Clashes over pasture land worsen Mali food crisis

By Nick Tattersall

BAMAKO, June 16 (Reuters) - Clashes between ethnic groups over scarce grazing land are exacerbating a food crisis in the arid savannah of northern Mali, where 5,000 children are suffering from severe malnutrition, aid workers say.

Nearly a million people, most of them subsistence farmers, are facing drought in the West African country and thousands of cattle herders have fled their parched traditional pastures in search of water, according to aid group Action contre la Faim (Action Against Hunger).

The lack of fertile land has heightened tensions between nomadic herders and sedentary farmers on the edge of the Sahara, an area infamous for banditry and smuggling largely beyond the control of the government 1,000 km (620 miles) away in Bamako.

"The drought is making the problems between herders and pastoralists much worse. Pastoralists are trying to push out the nomadic herders," said Pablo Recalde, head of the United Nations World Food Programme (WFP) in Mali.

"Violence springs up very easily. There has been a lot of armed banditry in northern Mali and blockades with heavy weaponry. There have been some pretty serious attacks," he told Reuters in an interview this week.

The clashes had made it more difficult for nomads such as the fair-skinned Tuaregs, who staged a revolt in the 1990s saying they were persecuted by a black elite, to make their normal seasonal migration further south, Recalde said.

That meant families were trying to survive around watering holes in the region around the sandswept towns of Timbuktu, Kidal and Gao in temperatures that regularly climb well above 100 degrees Fahrenheit (37.8C), causing high levels of malnutrition.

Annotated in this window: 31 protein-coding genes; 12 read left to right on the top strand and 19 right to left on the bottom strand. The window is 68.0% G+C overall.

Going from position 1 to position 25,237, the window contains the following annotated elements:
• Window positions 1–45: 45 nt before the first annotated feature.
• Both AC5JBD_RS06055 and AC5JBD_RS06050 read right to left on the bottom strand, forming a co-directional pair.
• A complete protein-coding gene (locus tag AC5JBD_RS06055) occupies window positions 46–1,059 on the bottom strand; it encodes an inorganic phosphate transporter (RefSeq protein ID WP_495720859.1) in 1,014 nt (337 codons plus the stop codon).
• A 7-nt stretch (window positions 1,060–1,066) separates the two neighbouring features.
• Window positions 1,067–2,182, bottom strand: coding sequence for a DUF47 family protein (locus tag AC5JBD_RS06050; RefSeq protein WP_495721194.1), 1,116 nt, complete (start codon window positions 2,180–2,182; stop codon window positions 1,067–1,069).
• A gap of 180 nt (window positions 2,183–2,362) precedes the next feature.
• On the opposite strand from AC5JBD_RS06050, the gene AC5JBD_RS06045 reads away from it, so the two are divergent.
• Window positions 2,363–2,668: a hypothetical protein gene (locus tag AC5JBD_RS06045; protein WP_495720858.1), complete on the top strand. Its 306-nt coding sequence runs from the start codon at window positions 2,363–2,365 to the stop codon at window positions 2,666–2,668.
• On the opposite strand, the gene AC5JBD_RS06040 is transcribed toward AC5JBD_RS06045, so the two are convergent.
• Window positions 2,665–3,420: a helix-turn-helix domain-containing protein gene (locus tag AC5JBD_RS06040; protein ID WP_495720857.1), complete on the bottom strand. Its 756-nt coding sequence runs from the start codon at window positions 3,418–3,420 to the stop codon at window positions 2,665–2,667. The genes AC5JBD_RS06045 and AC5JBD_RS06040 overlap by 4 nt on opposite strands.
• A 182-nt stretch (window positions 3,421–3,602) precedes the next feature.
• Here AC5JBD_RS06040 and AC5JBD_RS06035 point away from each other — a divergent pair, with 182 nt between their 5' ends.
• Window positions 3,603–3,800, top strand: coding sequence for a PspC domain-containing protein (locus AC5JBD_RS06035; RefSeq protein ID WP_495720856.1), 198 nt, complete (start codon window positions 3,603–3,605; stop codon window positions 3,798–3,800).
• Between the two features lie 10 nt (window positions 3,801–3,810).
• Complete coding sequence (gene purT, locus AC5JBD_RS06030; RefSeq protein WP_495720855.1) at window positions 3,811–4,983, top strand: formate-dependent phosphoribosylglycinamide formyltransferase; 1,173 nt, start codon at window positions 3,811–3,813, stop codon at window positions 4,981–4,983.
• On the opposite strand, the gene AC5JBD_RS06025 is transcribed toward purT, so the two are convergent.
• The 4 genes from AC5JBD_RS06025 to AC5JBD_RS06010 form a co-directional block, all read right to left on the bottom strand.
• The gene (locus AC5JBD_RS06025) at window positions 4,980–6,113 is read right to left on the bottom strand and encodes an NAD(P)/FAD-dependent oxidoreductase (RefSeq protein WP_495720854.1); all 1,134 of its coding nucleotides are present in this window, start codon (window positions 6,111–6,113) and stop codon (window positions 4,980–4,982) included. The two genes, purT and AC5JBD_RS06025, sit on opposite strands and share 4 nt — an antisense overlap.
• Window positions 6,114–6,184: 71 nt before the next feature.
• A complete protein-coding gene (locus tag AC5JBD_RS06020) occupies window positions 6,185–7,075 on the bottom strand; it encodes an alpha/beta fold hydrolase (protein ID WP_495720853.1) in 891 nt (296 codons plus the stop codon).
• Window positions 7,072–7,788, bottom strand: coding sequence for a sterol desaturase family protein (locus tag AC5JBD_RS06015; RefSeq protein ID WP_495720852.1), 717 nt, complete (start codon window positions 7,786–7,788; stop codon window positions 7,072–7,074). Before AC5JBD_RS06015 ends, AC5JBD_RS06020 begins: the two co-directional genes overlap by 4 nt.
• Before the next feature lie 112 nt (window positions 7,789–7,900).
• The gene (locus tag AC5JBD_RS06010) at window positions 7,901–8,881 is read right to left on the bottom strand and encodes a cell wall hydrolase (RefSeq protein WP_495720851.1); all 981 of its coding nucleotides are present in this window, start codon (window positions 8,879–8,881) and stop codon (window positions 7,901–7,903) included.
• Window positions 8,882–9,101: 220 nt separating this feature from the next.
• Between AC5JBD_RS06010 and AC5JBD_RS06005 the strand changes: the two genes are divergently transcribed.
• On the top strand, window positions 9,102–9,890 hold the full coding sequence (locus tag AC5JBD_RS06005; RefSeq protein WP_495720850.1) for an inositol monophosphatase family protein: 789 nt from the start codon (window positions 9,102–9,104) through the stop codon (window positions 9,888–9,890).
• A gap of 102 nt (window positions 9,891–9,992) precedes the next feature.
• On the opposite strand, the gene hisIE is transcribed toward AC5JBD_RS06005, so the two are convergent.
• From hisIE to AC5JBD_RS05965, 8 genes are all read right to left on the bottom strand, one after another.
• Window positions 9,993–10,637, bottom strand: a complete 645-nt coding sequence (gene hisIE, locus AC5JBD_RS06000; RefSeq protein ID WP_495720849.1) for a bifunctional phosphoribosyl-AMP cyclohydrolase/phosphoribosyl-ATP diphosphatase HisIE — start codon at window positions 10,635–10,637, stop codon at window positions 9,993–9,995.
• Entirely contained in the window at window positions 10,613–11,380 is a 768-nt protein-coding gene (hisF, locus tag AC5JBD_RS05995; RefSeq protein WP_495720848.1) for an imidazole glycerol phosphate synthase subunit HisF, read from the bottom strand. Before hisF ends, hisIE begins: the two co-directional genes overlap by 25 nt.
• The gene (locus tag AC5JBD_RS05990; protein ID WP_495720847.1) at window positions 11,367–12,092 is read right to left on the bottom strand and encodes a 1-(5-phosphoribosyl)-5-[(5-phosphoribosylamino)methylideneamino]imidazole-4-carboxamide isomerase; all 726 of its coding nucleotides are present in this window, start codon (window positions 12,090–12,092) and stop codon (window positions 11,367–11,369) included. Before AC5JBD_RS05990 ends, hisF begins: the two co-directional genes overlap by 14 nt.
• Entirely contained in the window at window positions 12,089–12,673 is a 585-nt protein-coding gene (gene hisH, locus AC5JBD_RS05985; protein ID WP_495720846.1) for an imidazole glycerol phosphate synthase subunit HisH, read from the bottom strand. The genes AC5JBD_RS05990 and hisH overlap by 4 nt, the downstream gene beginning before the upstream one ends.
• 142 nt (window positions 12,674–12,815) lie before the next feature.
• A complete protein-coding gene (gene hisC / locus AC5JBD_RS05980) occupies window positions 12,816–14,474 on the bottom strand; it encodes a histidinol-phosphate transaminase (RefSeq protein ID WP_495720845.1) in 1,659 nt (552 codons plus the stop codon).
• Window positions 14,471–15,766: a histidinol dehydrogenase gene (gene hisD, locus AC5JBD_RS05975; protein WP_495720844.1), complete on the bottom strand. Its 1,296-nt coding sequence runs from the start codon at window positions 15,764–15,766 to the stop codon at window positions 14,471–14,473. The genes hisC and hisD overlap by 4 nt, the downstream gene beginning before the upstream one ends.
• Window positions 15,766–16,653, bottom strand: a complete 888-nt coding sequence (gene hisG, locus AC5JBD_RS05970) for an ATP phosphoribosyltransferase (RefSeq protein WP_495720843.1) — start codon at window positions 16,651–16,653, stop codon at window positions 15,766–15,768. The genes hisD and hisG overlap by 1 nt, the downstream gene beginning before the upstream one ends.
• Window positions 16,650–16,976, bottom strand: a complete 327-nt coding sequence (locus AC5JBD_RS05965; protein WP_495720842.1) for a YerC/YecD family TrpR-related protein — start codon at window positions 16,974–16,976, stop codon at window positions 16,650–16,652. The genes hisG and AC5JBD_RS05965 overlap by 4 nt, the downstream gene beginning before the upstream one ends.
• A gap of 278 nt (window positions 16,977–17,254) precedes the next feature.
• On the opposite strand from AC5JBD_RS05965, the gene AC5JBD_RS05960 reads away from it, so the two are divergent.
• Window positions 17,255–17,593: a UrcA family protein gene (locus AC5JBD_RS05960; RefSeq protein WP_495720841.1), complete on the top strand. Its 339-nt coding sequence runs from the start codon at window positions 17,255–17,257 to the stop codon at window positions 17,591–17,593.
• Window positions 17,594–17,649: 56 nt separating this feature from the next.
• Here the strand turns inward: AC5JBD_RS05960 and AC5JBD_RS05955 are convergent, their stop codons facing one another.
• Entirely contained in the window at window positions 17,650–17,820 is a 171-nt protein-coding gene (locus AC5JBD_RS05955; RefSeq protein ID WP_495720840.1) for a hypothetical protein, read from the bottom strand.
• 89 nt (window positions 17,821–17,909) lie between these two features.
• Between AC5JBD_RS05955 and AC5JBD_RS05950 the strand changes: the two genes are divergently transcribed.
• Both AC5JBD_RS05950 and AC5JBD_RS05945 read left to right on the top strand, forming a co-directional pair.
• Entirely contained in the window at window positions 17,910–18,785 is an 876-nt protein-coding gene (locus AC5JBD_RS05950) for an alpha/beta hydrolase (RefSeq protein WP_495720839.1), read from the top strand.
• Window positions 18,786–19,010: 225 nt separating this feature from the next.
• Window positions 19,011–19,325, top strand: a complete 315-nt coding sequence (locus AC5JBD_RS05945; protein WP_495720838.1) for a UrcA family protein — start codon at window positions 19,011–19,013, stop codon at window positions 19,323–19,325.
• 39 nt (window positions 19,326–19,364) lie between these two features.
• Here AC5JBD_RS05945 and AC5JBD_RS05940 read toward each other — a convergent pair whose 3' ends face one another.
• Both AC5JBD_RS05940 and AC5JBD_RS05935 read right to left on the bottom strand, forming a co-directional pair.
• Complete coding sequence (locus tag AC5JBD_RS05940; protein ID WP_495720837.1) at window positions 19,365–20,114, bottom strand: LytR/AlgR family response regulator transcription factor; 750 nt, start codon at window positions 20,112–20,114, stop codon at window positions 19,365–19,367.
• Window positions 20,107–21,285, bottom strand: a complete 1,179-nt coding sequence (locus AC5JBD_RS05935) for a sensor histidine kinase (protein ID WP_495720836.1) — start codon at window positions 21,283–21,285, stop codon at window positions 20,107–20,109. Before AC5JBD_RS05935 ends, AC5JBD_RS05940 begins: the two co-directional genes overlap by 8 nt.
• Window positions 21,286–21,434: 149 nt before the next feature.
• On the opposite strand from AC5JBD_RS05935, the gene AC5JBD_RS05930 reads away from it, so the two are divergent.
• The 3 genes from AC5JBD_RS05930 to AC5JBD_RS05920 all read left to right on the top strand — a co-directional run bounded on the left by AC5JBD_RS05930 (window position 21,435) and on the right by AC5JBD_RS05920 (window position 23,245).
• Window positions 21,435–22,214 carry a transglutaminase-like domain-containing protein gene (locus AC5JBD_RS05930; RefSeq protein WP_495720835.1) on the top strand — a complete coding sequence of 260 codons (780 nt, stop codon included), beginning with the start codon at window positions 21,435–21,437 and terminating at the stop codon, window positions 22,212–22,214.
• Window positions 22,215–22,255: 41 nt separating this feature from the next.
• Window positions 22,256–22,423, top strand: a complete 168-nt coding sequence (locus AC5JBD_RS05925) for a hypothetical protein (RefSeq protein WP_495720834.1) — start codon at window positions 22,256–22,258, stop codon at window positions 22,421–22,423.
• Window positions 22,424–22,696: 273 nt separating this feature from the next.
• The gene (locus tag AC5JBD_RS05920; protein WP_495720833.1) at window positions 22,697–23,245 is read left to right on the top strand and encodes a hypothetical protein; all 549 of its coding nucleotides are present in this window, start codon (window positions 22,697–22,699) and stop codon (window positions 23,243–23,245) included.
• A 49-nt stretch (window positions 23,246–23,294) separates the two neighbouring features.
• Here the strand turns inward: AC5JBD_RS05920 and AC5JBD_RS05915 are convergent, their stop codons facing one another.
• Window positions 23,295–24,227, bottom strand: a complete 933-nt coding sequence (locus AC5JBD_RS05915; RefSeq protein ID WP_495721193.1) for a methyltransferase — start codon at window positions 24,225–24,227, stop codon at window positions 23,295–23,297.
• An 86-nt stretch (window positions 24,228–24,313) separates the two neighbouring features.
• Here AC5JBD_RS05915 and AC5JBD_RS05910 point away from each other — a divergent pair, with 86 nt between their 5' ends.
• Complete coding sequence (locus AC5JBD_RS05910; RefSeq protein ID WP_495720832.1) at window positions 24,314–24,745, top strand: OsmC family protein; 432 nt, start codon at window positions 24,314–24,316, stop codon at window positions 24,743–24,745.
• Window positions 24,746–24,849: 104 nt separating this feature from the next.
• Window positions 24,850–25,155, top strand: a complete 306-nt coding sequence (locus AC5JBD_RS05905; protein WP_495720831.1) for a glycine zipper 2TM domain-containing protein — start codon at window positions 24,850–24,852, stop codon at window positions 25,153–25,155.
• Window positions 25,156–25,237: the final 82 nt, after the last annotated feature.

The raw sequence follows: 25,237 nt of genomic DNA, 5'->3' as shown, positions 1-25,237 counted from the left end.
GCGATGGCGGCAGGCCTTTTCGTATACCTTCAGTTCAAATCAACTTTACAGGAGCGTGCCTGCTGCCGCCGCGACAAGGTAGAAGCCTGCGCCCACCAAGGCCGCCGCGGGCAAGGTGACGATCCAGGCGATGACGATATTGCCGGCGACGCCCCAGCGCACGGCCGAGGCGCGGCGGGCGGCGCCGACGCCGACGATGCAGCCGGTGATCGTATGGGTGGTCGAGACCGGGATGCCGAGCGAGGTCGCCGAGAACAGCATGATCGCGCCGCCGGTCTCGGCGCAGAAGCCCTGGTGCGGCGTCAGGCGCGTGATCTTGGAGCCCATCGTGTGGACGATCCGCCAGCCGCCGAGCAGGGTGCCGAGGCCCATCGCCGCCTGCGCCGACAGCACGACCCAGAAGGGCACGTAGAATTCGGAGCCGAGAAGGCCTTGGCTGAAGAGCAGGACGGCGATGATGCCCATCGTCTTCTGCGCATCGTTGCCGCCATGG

The region around Gao was the scene of frequent clashes between members of the pro-government Kounta and pro-opposition Arab militants in the late 1990s as they fought for control of desert trading routes. Ethnic rivalry has simmered ever since.

Action Against Hunger said satellite images showed that in some areas less than half the normal pastures remained due to the drought, which was compounded by a devastating locust plague late last year.

In the region around Kidal more than one in three children below the age of 5 were suffering from acute malnutrition after the worst winter agricultural production since 1999, it said.

Aid workers say the situation is not yet as bad as in neighbouring Niger, where 3.6 million people are in desperate need of aid, partly because the Malian government had successfully released its emergency food stocks.

But they warned that the country had no emergency supplies left, crop production would take years to recover and donor pockets were empty after supporting the fight against locusts.

As rich nations prepare to discuss reducing global poverty at a Group of Eight meeting next month in Scotland, aid workers say the situation in Mali and Niger is typical of the sort of daily struggle to survive that donors often overlook.

"The Sahel (region south of the Sahara) is a prime example of where silent crises are going on on a daily basis, where people are actually becoming poorer and poorer," Recalde said.

"We shouldn't wait until we have a very high level of generalised malnutrition before providing assistance," he said.


Reuters - Thomson Reuters Foundation
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